Soldiers Getting A Flying Chance
By Bill Goldston
August 21, 2009, Kandahar Airfield, Afghanistan (AFNS) -- Flying hospital staff gives wounded fighting chance. At any given moment, a call can come in requiring an entire aeromedical evacuation staff here to stop what they are doing and begin preparing to care for the wounded and sick headed their way.
The team of Airmen will pull supplies, alert additional crewmembers, get updates from aid stations and make decisions on what the patients will require while in flight.
The 451st Expeditionary Aeromedical Evacuation Flight's charge is to create flying hospitals to transfer U.S. and coalition service members and civilians to a higher level of medical care.
"Our mission is to maintain safe care and patient treatment on long aerial transport from one echelon of medical care to the next," said Capt. Aleacha Sanders, a 451st EAEF flight nurse.
The aeromedical evacuation crews are three- and five-man teams staffed with a flight nurse and medical technicians. At least one crew is on alert at all times. Prior to being put on alert status, the team is given 12 hours of crew rest. Once those 12 hours are up, the team goes on alert for the next 48 hours.
When a team is alerted, they load a vehicle with the necessary equipment for the flight and drive out to the aircraft, which could be anything from a C-130 Hercules to a C-17 Globemaster III to a KC-135 Stratotanker.
While there is a standard set of equipment the aeromedical evacuation crew is required to bring, there are challenges to each mission that the team needs to overcome.
"We need to make sure we calculate for power and O2 usage so that we can ensure we have enough supplies and how much oxygen a patient needs," said Master Sgt. Zac Johnson, a 451st EAEF flight medic.
On the drive out to the aircraft, the aeromedical evacuation crew goes over the patients' records and comes up with a plan for in-flight treatment.
"We formulate a game plan and determine what kind of flight conditions will affect the patients, what jobs we will each have and determine the best location for the patients to be placed," said Sergeant Johnson, a reservist from the 934th Aeromedical Evacuation Squadron in Minnesota. "As with the survivor of the helicopter crash who had an injury to the left eye, we tried to place him where it would not be too much effort for him to see. The patients need to be accessible in case of an emergency, but we also try to make them as comfortable as possible."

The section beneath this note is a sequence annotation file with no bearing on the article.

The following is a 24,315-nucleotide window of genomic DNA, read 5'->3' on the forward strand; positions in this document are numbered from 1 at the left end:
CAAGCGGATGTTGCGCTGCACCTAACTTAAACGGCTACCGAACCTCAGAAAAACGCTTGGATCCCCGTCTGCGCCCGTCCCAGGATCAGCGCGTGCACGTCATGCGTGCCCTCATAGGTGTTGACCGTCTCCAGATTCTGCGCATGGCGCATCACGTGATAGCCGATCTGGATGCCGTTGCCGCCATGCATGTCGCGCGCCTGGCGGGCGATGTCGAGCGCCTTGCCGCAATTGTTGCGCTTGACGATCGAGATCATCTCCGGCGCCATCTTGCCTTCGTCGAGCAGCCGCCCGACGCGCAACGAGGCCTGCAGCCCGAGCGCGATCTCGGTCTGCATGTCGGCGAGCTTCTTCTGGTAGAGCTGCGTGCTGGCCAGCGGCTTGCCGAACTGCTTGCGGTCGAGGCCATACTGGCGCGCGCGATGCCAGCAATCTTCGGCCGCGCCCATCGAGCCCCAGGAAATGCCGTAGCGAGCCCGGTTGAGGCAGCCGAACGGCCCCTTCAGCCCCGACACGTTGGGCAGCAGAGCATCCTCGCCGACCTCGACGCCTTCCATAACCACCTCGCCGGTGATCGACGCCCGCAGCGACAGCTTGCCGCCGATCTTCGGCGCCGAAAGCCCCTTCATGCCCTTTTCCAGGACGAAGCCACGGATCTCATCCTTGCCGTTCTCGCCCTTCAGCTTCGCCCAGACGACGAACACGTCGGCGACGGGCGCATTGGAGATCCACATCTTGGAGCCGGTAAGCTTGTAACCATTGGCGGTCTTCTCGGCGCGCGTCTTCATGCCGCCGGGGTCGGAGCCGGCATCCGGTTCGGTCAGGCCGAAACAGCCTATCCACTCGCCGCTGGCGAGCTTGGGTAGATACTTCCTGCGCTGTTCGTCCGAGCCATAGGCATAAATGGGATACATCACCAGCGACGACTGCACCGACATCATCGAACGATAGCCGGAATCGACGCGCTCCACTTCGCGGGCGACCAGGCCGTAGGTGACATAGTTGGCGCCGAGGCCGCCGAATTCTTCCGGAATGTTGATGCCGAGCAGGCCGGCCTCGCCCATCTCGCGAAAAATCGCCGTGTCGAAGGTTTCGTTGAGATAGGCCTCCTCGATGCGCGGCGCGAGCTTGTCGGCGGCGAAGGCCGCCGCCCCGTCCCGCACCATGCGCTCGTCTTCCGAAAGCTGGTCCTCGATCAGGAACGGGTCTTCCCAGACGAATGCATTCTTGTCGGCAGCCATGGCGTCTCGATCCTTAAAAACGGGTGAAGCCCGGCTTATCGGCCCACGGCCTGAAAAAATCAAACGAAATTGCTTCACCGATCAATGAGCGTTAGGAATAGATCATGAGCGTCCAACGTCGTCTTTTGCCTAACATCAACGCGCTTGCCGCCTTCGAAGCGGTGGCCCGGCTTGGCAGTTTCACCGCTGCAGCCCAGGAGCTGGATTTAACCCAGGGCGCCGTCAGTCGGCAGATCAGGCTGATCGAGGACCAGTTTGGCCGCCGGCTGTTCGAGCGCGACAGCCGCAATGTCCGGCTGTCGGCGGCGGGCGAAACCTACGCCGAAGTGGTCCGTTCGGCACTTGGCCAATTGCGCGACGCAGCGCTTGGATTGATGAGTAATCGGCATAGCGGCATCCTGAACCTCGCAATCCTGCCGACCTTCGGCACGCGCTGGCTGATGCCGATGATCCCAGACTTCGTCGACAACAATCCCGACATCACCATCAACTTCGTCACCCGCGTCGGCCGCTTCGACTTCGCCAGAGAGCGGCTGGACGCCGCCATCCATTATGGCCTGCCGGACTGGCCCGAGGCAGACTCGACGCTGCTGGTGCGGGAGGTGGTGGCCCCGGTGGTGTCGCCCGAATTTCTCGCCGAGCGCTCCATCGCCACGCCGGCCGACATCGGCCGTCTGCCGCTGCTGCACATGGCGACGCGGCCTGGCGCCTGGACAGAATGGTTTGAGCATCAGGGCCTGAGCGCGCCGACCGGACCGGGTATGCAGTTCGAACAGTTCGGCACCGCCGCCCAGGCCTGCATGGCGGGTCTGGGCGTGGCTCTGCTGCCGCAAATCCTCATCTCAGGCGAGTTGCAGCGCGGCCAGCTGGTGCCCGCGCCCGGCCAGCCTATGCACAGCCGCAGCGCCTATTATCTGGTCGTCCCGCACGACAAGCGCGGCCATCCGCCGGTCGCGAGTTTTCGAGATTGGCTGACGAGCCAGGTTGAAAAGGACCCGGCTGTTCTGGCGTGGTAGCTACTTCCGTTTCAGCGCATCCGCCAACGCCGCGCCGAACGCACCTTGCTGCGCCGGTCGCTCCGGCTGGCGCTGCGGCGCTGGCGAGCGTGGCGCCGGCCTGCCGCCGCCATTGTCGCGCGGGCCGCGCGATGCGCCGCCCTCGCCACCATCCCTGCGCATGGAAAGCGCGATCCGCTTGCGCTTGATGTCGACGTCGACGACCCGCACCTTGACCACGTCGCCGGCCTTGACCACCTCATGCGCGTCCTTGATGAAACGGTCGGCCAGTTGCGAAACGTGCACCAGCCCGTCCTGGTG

Once the vehicle pulls up to the waiting aircraft, the aeromedical evacuation crew flies into motion, unloading supplies and equipment and creating set-up areas for the patients.
"We set up a mini hospital in the belly of the aircraft," said Captain Sanders, who is deployed from the 43rd Aeromedical Evacuation Squadron at Pope Air Force Base, N.C. "It's important that we put ourselves in a mindset where we ask, 'What will I need if the patient takes a turn for the worse?'"
When the ambulance pulls up to the aircraft, the aeromedical evacuation crew loads the patients.
"If possible, the most critically injured patients should be at a working level with the less seriously wounded in higher and lower racks," said Maj. Missy Steckler, 451st EAES flight nurse.
Once all the patients have been secured, the medical crew director or lead flight nurse will give the pilots the thumbs up for take off. When the aircraft has reached a safe altitude, the pilots signal the aeromedical evacuation crew it is safe to move around the cabin and begin monitoring and treating their patients.
"Once we're given the approval to move around the cabin, we check on the patients, making sure they are tolerating the changes in altitude and ensuring their comfort," said Major Steckler, who is deployed from the 375th Aeromedical Evacuation Squadron at Scott AFB, Ill. "The safety of our patients and crew is paramount."
Upon the aeromedical evacuation team's arrival at Bagram Airfield, Afghanistan, they are met with an ambulance and medics from the Craig Joint Theater Hospital. Sometimes, a patient's needs are such that they are treated at another echelon of medical care outside of the area of operations.
During the return flight, the aeromedical evacuation crew often has time to close out paperwork and reflect on their accomplishments and experiences.
"One of the most challenging parts of this job is seeing our wounded Soldiers right after they're hurt," said Senior Airman Libby See, a 451st EAEF flight medic. "I joined because I was sick of seeing it on TV and not being able to help. Sometimes, I can't do more than monitor their vitals and hold their hands. You remember everyone you care for though, and I hope that what I did was enough to get them home safe, alive."
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